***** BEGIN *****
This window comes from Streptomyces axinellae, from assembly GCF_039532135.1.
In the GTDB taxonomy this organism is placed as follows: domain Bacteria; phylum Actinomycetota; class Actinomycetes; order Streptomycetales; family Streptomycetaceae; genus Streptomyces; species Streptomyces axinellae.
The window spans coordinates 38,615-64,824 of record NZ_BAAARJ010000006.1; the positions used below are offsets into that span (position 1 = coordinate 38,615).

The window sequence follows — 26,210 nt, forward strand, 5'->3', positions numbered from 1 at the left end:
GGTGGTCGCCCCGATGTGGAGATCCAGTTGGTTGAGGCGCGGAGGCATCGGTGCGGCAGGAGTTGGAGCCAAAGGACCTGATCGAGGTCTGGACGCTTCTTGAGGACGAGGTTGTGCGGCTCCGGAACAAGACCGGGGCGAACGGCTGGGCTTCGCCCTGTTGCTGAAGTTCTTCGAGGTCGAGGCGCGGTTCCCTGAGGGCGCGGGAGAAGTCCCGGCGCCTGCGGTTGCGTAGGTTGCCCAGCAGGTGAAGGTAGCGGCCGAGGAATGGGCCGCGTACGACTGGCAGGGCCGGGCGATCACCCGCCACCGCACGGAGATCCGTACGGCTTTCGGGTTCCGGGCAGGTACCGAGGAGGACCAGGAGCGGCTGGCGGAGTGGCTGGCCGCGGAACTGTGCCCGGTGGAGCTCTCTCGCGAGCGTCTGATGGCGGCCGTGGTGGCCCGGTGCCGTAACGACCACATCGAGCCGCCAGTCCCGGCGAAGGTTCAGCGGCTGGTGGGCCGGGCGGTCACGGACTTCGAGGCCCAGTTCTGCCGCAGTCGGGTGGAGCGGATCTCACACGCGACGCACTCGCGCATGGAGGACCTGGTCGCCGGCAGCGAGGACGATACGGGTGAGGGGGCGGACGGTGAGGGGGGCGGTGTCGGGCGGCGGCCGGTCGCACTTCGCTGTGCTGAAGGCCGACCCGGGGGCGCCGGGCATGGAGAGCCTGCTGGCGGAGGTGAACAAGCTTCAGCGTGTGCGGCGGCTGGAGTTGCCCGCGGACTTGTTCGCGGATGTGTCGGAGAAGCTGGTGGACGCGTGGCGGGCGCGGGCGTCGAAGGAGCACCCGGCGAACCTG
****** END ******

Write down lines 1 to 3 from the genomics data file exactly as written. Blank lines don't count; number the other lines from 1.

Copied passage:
This window comes from Streptomyces axinellae, from assembly GCF_039532135.1.
In the GTDB taxonomy this organism is placed as follows: domain Bacteria; phylum Actinomycetota; class Actinomycetes; order Streptomycetales; family Streptomycetaceae; genus Streptomyces; species Streptomyces axinellae.
The window spans coordinates 38,615-64,824 of record NZ_BAAARJ010000006.1; the positions used below are offsets into that span (position 1 = coordinate 38,615).